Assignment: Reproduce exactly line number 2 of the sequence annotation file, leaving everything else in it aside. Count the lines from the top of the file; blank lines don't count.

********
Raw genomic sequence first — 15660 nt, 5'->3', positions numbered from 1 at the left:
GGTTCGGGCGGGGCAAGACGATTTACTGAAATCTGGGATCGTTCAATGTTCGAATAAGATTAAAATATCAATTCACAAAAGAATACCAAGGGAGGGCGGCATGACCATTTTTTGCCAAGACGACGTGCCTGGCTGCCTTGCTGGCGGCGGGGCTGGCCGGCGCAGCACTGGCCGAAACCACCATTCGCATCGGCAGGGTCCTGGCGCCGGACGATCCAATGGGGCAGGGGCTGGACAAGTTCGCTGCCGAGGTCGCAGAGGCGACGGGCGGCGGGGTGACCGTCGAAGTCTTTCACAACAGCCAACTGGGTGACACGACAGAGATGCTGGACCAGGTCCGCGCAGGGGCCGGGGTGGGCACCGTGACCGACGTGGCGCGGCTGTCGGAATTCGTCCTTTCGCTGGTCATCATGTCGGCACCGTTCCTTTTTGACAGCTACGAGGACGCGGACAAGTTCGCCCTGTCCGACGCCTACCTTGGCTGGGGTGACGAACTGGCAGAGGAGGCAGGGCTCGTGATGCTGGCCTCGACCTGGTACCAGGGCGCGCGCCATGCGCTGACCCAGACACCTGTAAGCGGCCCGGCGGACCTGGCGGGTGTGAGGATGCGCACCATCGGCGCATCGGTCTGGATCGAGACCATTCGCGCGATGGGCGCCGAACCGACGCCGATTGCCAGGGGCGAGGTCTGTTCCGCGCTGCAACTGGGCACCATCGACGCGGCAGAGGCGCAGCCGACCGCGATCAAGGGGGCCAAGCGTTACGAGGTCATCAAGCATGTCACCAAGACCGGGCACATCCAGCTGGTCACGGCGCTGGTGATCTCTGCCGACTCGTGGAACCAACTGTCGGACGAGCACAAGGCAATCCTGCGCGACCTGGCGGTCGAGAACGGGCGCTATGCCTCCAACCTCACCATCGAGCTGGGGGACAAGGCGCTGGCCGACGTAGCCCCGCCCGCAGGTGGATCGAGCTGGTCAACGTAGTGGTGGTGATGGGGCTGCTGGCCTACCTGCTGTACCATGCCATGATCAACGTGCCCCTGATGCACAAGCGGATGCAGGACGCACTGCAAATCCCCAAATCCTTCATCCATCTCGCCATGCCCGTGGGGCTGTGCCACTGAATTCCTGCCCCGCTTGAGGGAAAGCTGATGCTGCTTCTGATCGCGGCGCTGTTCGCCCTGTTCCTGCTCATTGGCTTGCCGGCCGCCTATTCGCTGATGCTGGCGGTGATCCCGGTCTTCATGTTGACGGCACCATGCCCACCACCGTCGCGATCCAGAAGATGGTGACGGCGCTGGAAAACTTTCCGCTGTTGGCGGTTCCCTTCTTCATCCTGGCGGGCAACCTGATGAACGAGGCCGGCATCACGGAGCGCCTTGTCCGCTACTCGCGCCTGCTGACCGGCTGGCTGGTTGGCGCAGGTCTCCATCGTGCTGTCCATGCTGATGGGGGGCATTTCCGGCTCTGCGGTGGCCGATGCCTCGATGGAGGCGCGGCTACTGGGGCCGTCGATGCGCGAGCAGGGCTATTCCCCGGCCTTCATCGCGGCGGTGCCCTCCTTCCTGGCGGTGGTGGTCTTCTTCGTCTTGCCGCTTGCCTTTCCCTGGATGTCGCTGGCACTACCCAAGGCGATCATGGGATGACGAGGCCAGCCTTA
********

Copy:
GGTTCGGGCGGGGCAAGACGATTTACTGAAATCTGGGATCGTTCAATGTTCGAATAAGATTAAAATATCAATTCACAAAAGAATACCAAGGGAGGGCGGCATGACCATTTTTTGCCAAGACGACGTGCCTGGCTGCCTTGCTGGCGGCGGGGCTGGCCGGCGCAGCACTGGCCGAAACCACCATTCGCATCGGCAGGGTCCTGGCGCCGGACGATCCAATGGGGCAGGGGCTGGACAAGTTCGCTGCCGAGGTCGCAGAGGCGACGGGCGGCGGGGTGACCGTCGAAGTCTTTCACAACAGCCAACTGGGTGACACGACAGAGATGCTGGACCAGGTCCGCGCAGGGGCCGGGGTGGGCACCGTGACCGACGTGGCGCGGCTGTCGGAATTCGTCCTTTCGCTGGTCATCATGTCGGCACCGTTCCTTTTTGACAGCTACGAGGACGCGGACAAGTTCGCCCTGTCCGACGCCTACCTTGGCTGGGGTGACGAACTGGCAGAGGAGGCAGGGCTCGTGATGCTGGCCTCGACCTGGTACCAGGGCGCGCGCCATGCGCTGACCCAGACACCTGTAAGCGGCCCGGCGGACCTGGCGGGTGTGAGGATGCGCACCATCGGCGCATCGGTCTGGATCGAGACCATTCGCGCGATGGGCGCCGAACCGACGCCGATTGCCAGGGGCGAGGTCTGTTCCGCGCTGCAACTGGGCACCATCGACGCGGCAGAGGCGCAGCCGACCGCGATCAAGGGGGCCAAGCGTTACGAGGTCATCAAGCATGTCACCAAGACCGGGCACATCCAGCTGGTCACGGCGCTGGTGATCTCTGCCGACTCGTGGAACCAACTGTCGGACGAGCACAAGGCAATCCTGCGCGACCTGGCGGTCGAGAACGGGCGCTATGCCTCCAACCTCACCATCGAGCTGGGGGACAAGGCGCTGGCCGACGTAGCCCCGCCCGCAGGTGGATCGAGCTGGTCAACGTAGTGGTGGTGATGGGGCTGCTGGCCTACCTGCTGTACCATGCCATGATCAACGTGCCCCTGATGCACAAGCGGATGCAGGACGCACTGCAAATCCCCAAATCCTTCATCCATCTCGCCATGCCCGTGGGGCTGTGCCACTGAATTCCTGCCCCGCTTGAGGGAAAGCTGATGCTGCTTCTGATCGCGGCGCTGTTCGCCCTGTTCCTGCTCATTGGCTTGCCGGCCGCCTATTCGCTGATGCTGGCGGTGATCCCGGTCTTCATGTTGACGGCACCATGCCCACCACCGTCGCGATCCAGAAGATGGTGACGGCGCTGGAAAACTTTCCGCTGTTGGCGGTTCCCTTCTTCATCCTGGCGGGCAACCTGATGAACGAGGCCGGCATCACGGAGCGCCTTGTCCGCTACTCGCGCCTGCTGACCGGCTGGCTGGTTGGCGCAGGTCTCCATCGTGCTGTCCATGCTGATGGGGGGCATTTCCGGCTCTGCGGTGGCCGATGCCTCGATGGAGGCGCGGCTACTGGGGCCGTCGATGCGCGAGCAGGGCTATTCCCCGGCCTTCATCGCGGCGGTGCCCTCCTTCCTGGCGGTGGTGGTCTTCTTCGTCTTGCCGCTTGCCTTTCCCTGGATGTCGCTGGCACTACCCAAGGCGATCATGGGATGACGAGGCCAGCCTTA